251430 Prospective associations among youth assets, neighborhood characteristics, and tobacco use within the context of race/ethnicity and income: The Youth Asset Study (YAS)

Wednesday, November 2, 2011: 8:45 AM

Eleni Tolma, MPH, PhD , College of Public Health, Oklahoma University Health Sciences Center, Oklahoma City, OK
Sara Vesely, PhD , Department of Biostatistics and Epidemiology, University of Oklahoma Health Sciences Center, Oklahoma City, OK
Roy Oman, PhD , College of Public Health, Oklahoma University Health Sciences Center, Oklahoma City, OK
Cheryl Aspy, PhD , College of Medicine, Oklahoma University Health Sciences Center, Oklahoma City, OK
Lindsay Boeckman, MS , Biostatistics and Epidemiology, University of Oklahoma Health Sciences Center, Oklahoma City, OK
The YAS is a 5-wave longitudinal study that followed 1111 youth/parent pairs to determine the impact of youth assets and other factors on youth risk behaviors, including youth tobacco use. This study's purpose is to explore prospective relationships between youth assets, neighborhood factors, race/ethnicity, federal poverty level (FPL), and tobacco use among youth. Data were analyzed using marginal logistic regression and included 1001 youth: 53% female; mean age=14.36 (SD=1.59); 26% Black, 31% Hispanic, and 43% White; 50% with income <$5,000; and 69% two-parent families. Seventeen youth assets were summed and divided at the median to form a high vs. low asset variable. Assets at Waves 1-4 and neighborhood factors at Wave 1 were used to predict tobacco use at Waves 2 5 while controlling for several demographic variables. Whites had the highest prevalence of tobacco use throughout waves 2-5, followed by Blacks and Hispanics. Youth reporting a high asset level (at waves 1-4) were more likely to report no tobacco use (at waves 2-5); however, higher odds of no tobacco use were identified among Blacks, followed by Hispanics and Whites (ORs=2.5, 2.4 and 2.0, respectively). Interestingly, youth with parents whose income was 300+% FPL and who had a more positive sense of community were twice as likely to use tobacco. Having a high number of assets is protective against tobacco use for all races. Neighborhood factors might have a negative impact on tobacco use among youth living in higher level income families.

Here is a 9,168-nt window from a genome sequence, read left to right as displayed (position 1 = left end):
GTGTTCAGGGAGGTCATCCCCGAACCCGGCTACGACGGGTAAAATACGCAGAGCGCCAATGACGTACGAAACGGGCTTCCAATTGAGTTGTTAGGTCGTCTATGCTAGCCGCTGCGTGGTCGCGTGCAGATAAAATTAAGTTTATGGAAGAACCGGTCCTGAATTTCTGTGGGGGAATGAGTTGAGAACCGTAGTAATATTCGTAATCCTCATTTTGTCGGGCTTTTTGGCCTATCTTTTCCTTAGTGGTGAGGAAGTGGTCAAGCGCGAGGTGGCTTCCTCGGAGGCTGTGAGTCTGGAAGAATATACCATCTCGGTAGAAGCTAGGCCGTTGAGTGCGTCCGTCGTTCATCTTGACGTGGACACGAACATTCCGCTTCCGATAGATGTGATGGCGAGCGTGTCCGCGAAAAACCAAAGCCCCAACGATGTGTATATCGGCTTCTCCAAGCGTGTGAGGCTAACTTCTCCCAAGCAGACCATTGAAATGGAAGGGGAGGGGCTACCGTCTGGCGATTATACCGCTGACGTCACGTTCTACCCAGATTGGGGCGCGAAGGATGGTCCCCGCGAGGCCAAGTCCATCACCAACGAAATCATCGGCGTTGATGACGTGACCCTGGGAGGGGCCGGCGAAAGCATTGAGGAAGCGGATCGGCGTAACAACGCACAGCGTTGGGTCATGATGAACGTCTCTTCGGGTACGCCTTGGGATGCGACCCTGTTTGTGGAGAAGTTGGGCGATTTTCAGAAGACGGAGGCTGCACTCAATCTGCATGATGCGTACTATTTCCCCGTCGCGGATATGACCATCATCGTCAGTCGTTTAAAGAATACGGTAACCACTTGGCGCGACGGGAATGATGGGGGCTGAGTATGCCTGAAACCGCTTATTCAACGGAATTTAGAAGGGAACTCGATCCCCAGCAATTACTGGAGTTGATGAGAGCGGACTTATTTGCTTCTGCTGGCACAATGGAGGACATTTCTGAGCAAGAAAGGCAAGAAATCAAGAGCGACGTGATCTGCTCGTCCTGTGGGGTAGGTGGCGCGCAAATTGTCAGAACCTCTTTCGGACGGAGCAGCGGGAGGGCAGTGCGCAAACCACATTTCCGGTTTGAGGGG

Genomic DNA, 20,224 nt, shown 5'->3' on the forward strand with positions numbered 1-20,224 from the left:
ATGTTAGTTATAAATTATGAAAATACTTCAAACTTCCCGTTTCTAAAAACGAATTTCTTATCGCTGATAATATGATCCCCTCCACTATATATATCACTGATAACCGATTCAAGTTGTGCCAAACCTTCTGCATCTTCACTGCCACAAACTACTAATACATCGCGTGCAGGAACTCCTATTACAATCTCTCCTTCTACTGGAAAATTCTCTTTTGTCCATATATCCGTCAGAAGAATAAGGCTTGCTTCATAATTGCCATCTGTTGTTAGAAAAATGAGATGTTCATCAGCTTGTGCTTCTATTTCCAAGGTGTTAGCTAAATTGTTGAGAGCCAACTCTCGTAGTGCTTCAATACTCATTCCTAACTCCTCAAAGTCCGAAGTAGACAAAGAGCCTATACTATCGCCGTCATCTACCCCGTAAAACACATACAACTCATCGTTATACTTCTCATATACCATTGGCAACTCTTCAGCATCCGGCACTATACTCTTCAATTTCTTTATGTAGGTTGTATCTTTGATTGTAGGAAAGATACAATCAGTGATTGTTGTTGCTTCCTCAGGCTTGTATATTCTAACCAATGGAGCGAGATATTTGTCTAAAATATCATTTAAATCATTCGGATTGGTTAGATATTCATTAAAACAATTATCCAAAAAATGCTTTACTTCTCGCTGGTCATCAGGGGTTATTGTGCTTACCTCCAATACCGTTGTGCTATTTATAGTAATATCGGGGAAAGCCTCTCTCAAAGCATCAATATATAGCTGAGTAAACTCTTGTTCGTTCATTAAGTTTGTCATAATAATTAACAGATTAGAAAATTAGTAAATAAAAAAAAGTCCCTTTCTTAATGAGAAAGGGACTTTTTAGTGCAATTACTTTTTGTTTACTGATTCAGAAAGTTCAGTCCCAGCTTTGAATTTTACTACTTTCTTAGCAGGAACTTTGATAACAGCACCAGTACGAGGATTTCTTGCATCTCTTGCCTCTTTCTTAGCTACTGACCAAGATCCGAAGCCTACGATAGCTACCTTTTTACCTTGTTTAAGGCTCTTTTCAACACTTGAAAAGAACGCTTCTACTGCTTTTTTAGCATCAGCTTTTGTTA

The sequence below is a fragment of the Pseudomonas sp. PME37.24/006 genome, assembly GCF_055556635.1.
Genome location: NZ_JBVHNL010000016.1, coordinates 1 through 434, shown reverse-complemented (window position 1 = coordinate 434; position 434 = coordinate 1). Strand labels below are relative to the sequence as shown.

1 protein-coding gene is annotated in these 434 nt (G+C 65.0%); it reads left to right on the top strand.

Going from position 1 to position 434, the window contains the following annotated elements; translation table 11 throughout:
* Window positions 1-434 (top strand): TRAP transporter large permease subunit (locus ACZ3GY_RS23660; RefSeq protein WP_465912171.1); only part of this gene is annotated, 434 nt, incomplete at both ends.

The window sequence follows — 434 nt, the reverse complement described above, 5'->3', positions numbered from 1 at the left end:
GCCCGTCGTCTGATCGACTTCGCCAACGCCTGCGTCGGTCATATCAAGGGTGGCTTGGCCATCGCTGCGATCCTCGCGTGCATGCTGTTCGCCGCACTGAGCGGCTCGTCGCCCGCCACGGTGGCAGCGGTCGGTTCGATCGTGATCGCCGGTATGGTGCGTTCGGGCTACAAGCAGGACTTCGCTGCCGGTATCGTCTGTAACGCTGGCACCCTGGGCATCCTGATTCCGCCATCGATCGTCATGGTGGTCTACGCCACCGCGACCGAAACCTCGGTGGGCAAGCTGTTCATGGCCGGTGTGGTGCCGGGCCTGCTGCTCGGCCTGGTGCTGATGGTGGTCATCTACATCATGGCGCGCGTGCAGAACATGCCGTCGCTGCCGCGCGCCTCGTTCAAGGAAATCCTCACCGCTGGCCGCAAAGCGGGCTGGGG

Learning Areas:
Public health or related education
Social and behavioral sciences

Learning Objectives:
1. Describe variables potentially related to resistance to tobacco use including youth assets, neighborhood characteristics, youth demographics, and family SES. 2. Understand the relationships between youth assets, tobacco use, federal poverty level and environmental factors for three racial groups.

Presenting author's disclosure statement:

Qualified on the content I am responsible for because: I am co-investigator of this project
Any relevant financial relationships? No

I agree to comply with the American Public Health Association Conflict of Interest and Commercial Support Guidelines, and to disclose to the participants any off-label or experimental uses of a commercial product or service discussed in my presentation.